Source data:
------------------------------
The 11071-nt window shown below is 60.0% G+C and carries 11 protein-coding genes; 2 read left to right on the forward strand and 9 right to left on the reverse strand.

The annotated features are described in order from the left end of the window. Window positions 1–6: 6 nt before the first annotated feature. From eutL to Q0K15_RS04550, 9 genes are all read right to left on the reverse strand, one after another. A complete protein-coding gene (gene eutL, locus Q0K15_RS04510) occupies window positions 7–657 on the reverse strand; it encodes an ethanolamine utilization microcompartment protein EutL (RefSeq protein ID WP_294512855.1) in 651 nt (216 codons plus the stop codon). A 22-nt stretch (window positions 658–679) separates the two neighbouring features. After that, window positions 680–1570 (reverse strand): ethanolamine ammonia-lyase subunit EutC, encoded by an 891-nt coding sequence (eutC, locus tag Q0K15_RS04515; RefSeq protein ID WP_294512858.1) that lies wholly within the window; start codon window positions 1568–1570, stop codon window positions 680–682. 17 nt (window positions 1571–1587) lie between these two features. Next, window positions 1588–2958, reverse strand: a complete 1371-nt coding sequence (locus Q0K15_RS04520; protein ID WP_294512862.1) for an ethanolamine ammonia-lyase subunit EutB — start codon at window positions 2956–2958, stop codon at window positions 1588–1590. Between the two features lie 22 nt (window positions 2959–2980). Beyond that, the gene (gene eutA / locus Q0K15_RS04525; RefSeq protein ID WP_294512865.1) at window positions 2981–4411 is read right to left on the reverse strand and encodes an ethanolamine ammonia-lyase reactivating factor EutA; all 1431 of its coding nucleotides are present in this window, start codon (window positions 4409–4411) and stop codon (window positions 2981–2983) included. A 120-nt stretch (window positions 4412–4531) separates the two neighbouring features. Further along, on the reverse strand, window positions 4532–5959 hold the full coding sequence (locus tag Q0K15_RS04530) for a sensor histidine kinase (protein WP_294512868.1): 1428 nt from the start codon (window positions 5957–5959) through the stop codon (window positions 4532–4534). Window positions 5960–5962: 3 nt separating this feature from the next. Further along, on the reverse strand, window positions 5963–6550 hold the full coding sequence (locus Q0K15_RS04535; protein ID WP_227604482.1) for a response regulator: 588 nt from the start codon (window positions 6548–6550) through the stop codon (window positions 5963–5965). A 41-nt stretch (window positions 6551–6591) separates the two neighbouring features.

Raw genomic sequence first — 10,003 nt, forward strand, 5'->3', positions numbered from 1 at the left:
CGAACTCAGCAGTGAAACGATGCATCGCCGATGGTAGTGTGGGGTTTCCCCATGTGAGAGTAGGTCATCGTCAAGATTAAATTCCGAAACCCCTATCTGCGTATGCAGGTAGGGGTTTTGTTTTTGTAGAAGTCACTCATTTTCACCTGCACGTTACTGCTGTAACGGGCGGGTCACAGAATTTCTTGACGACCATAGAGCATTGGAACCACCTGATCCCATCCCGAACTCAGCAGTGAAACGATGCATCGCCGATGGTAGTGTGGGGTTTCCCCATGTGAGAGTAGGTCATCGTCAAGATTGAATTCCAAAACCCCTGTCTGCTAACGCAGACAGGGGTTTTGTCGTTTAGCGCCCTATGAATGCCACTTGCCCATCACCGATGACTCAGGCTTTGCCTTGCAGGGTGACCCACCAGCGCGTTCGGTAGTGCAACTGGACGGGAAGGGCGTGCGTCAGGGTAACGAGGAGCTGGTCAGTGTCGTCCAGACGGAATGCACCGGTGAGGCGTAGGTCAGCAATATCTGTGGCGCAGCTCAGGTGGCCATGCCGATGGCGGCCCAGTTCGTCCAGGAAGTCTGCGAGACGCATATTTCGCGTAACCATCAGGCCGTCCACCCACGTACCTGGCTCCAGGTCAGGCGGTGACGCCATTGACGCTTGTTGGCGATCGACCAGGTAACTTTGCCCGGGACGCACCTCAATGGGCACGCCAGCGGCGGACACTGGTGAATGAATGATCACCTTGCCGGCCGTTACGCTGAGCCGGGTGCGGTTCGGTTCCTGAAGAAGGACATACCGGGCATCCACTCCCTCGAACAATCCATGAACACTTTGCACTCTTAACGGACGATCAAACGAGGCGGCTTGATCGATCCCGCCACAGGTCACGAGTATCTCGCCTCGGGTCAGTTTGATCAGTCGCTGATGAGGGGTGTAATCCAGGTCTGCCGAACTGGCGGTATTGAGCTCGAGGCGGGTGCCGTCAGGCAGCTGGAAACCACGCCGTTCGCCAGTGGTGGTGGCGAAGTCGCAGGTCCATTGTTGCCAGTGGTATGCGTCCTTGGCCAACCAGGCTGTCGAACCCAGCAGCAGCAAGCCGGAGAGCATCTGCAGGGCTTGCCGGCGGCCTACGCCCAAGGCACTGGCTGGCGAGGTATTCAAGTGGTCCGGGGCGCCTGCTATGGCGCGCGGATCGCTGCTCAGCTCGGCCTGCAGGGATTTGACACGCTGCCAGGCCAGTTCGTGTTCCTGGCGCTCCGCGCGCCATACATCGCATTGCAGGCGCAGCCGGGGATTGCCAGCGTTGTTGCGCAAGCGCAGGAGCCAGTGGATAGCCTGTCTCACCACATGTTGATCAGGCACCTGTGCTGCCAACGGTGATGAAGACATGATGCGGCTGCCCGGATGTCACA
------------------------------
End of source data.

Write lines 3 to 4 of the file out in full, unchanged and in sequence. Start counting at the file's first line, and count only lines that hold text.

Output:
Raw genomic sequence first — 10,003 nt, forward strand, 5'->3', positions numbered from 1 at the left:
CGAACTCAGCAGTGAAACGATGCATCGCCGATGGTAGTGTGGGGTTTCCCCATGTGAGAGTAGGTCATCGTCAAGATTAAATTCCGAAACCCCTATCTGCGTATGCAGGTAGGGGTTTTGTTTTTGTAGAAGTCACTCATTTTCACCTGCACGTTACTGCTGTAACGGGCGGGTCACAGAATTTCTTGACGACCATAGAGCATTGGAACCACCTGATCCCATCCCGAACTCAGCAGTGAAACGATGCATCGCCGATGGTAGTGTGGGGTTTCCCCATGTGAGAGTAGGTCATCGTCAAGATTGAATTCCAAAACCCCTGTCTGCTAACGCAGACAGGGGTTTTGTCGTTTAGCGCCCTATGAATGCCACTTGCCCATCACCGATGACTCAGGCTTTGCCTTGCAGGGTGACCCACCAGCGCGTTCGGTAGTGCAACTGGACGGGAAGGGCGTGCGTCAGGGTAACGAGGAGCTGGTCAGTGTCGTCCAGACGGAATGCACCGGTGAGGCGTAGGTCAGCAATATCTGTGGCGCAGCTCAGGTGGCCATGCCGATGGCGGCCCAGTTCGTCCAGGAAGTCTGCGAGACGCATATTTCGCGTAACCATCAGGCCGTCCACCCACGTACCTGGCTCCAGGTCAGGCGGTGACGCCATTGACGCTTGTTGGCGATCGACCAGGTAACTTTGCCCGGGACGCACCTCAATGGGCACGCCAGCGGCGGACACTGGTGAATGAATGATCACCTTGCCGGCCGTTACGCTGAGCCGGGTGCGGTTCGGTTCCTGAAGAAGGACATACCGGGCATCCACTCCCTCGAACAATCCATGAACACTTTGCACTCTTAACGGACGATCAAACGAGGCGGCTTGATCGATCCCGCCACAGGTCACGAGTATCTCGCCTCGGGTCAGTTTGATCAGTCGCTGATGAGGGGTGTAATCCAGGTCTGCCGAACTGGCGGTATTGAGCTCGAGGCGGGTGCCGTCAGGCAGCTGGAAACCACGCCGTTCGCCAGTGGTGGTGGCGAAGTCGCAGGTCCATTGTTGCCAGTGGTATGCGTCCTTGGCCAACCAGGCTGTCGAACCCAGCAGCAGCAAGCCGGAGAGCATCTGCAGGGCTTGCCGGCGGCCTACGCCCAAGGCACTGGCTGGCGAGGTATTCAAGTGGTCCGGGGCGCCTGCTATGGCGCGCGGATCGCTGCTCAGCTCGGCCTGCAGGGATTTGACACGCTGCCAGGCCAGTTCGTGTTCCTGGCGCTCCGCGCGCCATACATCGCATTGCAGGCGCAGCCGGGGATTGCCAGCGTTGTTGCGCAAGCGCAGGAGCCAGTGGATAGCCTGTCTCACCACATGTTGATCAGGCACCTGTGCTGCCAACGGTGATGAAGACATGATGCGGCTGCCCGGATGTCACA